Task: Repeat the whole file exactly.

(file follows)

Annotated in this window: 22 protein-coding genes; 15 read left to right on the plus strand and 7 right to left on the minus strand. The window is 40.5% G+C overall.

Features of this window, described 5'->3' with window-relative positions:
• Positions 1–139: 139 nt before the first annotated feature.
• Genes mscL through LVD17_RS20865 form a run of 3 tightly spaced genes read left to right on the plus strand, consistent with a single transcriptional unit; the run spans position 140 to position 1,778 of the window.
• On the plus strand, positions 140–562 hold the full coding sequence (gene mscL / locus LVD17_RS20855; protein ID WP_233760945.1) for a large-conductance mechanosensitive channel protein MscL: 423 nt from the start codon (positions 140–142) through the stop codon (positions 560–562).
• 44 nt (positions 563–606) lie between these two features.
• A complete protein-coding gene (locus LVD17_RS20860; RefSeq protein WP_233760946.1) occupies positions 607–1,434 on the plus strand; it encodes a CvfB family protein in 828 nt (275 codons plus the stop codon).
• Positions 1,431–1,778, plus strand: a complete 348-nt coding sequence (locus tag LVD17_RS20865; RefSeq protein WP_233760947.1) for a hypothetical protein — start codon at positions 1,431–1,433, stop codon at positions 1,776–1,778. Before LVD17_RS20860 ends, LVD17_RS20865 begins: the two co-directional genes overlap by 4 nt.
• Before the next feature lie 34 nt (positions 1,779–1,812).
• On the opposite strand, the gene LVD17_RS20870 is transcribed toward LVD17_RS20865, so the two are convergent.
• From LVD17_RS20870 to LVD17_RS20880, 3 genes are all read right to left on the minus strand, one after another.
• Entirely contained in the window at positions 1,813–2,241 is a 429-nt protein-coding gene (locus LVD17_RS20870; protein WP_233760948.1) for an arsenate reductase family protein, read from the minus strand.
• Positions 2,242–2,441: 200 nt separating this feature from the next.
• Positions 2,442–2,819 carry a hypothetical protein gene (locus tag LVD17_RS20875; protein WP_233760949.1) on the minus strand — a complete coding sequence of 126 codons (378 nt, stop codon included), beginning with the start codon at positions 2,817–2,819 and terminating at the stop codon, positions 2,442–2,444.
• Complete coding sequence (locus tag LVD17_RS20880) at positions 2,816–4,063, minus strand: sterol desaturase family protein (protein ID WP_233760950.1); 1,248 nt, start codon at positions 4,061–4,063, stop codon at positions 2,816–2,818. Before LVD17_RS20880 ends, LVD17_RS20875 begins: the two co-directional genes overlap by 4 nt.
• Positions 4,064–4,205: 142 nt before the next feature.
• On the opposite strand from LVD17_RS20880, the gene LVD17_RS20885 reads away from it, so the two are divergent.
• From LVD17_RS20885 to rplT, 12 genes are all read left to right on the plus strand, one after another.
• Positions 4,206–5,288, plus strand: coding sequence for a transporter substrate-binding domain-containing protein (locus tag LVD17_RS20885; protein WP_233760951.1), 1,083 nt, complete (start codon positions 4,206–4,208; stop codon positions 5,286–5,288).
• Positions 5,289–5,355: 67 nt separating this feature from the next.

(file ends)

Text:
Annotated in this window: 22 protein-coding genes; 15 read left to right on the plus strand and 7 right to left on the minus strand. The window is 40.5% G+C overall.

Features of this window, described 5'->3' with window-relative positions:
• Positions 1–139: 139 nt before the first annotated feature.
• Genes mscL through LVD17_RS20865 form a run of 3 tightly spaced genes read left to right on the plus strand, consistent with a single transcriptional unit; the run spans position 140 to position 1,778 of the window.
• On the plus strand, positions 140–562 hold the full coding sequence (gene mscL / locus LVD17_RS20855; protein ID WP_233760945.1) for a large-conductance mechanosensitive channel protein MscL: 423 nt from the start codon (positions 140–142) through the stop codon (positions 560–562).
• 44 nt (positions 563–606) lie between these two features.
• A complete protein-coding gene (locus LVD17_RS20860; RefSeq protein WP_233760946.1) occupies positions 607–1,434 on the plus strand; it encodes a CvfB family protein in 828 nt (275 codons plus the stop codon).
• Positions 1,431–1,778, plus strand: a complete 348-nt coding sequence (locus tag LVD17_RS20865; RefSeq protein WP_233760947.1) for a hypothetical protein — start codon at positions 1,431–1,433, stop codon at positions 1,776–1,778. Before LVD17_RS20860 ends, LVD17_RS20865 begins: the two co-directional genes overlap by 4 nt.
• Before the next feature lie 34 nt (positions 1,779–1,812).
• On the opposite strand, the gene LVD17_RS20870 is transcribed toward LVD17_RS20865, so the two are convergent.
• From LVD17_RS20870 to LVD17_RS20880, 3 genes are all read right to left on the minus strand, one after another.
• Entirely contained in the window at positions 1,813–2,241 is a 429-nt protein-coding gene (locus LVD17_RS20870; protein WP_233760948.1) for an arsenate reductase family protein, read from the minus strand.
• Positions 2,242–2,441: 200 nt separating this feature from the next.
• Positions 2,442–2,819 carry a hypothetical protein gene (locus tag LVD17_RS20875; protein WP_233760949.1) on the minus strand — a complete coding sequence of 126 codons (378 nt, stop codon included), beginning with the start codon at positions 2,817–2,819 and terminating at the stop codon, positions 2,442–2,444.
• Complete coding sequence (locus tag LVD17_RS20880) at positions 2,816–4,063, minus strand: sterol desaturase family protein (protein ID WP_233760950.1); 1,248 nt, start codon at positions 4,061–4,063, stop codon at positions 2,816–2,818. Before LVD17_RS20880 ends, LVD17_RS20875 begins: the two co-directional genes overlap by 4 nt.
• Positions 4,064–4,205: 142 nt before the next feature.
• On the opposite strand from LVD17_RS20880, the gene LVD17_RS20885 reads away from it, so the two are divergent.
• From LVD17_RS20885 to rplT, 12 genes are all read left to right on the plus strand, one after another.
• Positions 4,206–5,288, plus strand: coding sequence for a transporter substrate-binding domain-containing protein (locus tag LVD17_RS20885; protein WP_233760951.1), 1,083 nt, complete (start codon positions 4,206–4,208; stop codon positions 5,286–5,288).
• Positions 5,289–5,355: 67 nt separating this feature from the next.